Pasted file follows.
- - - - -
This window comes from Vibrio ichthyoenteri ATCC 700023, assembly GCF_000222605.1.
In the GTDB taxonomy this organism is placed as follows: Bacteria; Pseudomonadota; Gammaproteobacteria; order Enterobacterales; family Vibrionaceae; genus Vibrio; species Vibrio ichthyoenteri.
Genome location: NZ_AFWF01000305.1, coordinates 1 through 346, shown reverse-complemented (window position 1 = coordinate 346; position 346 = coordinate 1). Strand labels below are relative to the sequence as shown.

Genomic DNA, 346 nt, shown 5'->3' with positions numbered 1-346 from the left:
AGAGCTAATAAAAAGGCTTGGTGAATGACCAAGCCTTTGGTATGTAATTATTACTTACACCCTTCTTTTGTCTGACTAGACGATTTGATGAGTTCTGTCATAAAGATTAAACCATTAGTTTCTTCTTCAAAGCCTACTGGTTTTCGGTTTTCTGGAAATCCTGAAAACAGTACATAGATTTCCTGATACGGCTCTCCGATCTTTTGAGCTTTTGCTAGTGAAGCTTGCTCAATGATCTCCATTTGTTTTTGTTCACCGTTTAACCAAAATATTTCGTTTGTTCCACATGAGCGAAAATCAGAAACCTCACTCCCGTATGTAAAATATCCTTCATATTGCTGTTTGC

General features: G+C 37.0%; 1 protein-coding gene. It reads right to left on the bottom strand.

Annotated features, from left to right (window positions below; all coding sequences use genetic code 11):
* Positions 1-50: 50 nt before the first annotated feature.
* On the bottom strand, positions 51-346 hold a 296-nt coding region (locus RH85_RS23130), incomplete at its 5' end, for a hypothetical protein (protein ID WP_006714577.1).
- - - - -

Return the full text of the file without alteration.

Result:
This window comes from Vibrio ichthyoenteri ATCC 700023, assembly GCF_000222605.1.
In the GTDB taxonomy this organism is placed as follows: Bacteria; Pseudomonadota; Gammaproteobacteria; order Enterobacterales; family Vibrionaceae; genus Vibrio; species Vibrio ichthyoenteri.
Genome location: NZ_AFWF01000305.1, coordinates 1 through 346, shown reverse-complemented (window position 1 = coordinate 346; position 346 = coordinate 1). Strand labels below are relative to the sequence as shown.

Genomic DNA, 346 nt, shown 5'->3' with positions numbered 1-346 from the left:
AGAGCTAATAAAAAGGCTTGGTGAATGACCAAGCCTTTGGTATGTAATTATTACTTACACCCTTCTTTTGTCTGACTAGACGATTTGATGAGTTCTGTCATAAAGATTAAACCATTAGTTTCTTCTTCAAAGCCTACTGGTTTTCGGTTTTCTGGAAATCCTGAAAACAGTACATAGATTTCCTGATACGGCTCTCCGATCTTTTGAGCTTTTGCTAGTGAAGCTTGCTCAATGATCTCCATTTGTTTTTGTTCACCGTTTAACCAAAATATTTCGTTTGTTCCACATGAGCGAAAATCAGAAACCTCACTCCCGTATGTAAAATATCCTTCATATTGCTGTTTGC

General features: G+C 37.0%; 1 protein-coding gene. It reads right to left on the bottom strand.

Annotated features, from left to right (window positions below; all coding sequences use genetic code 11):
* Positions 1-50: 50 nt before the first annotated feature.
* On the bottom strand, positions 51-346 hold a 296-nt coding region (locus RH85_RS23130), incomplete at its 5' end, for a hypothetical protein (protein ID WP_006714577.1).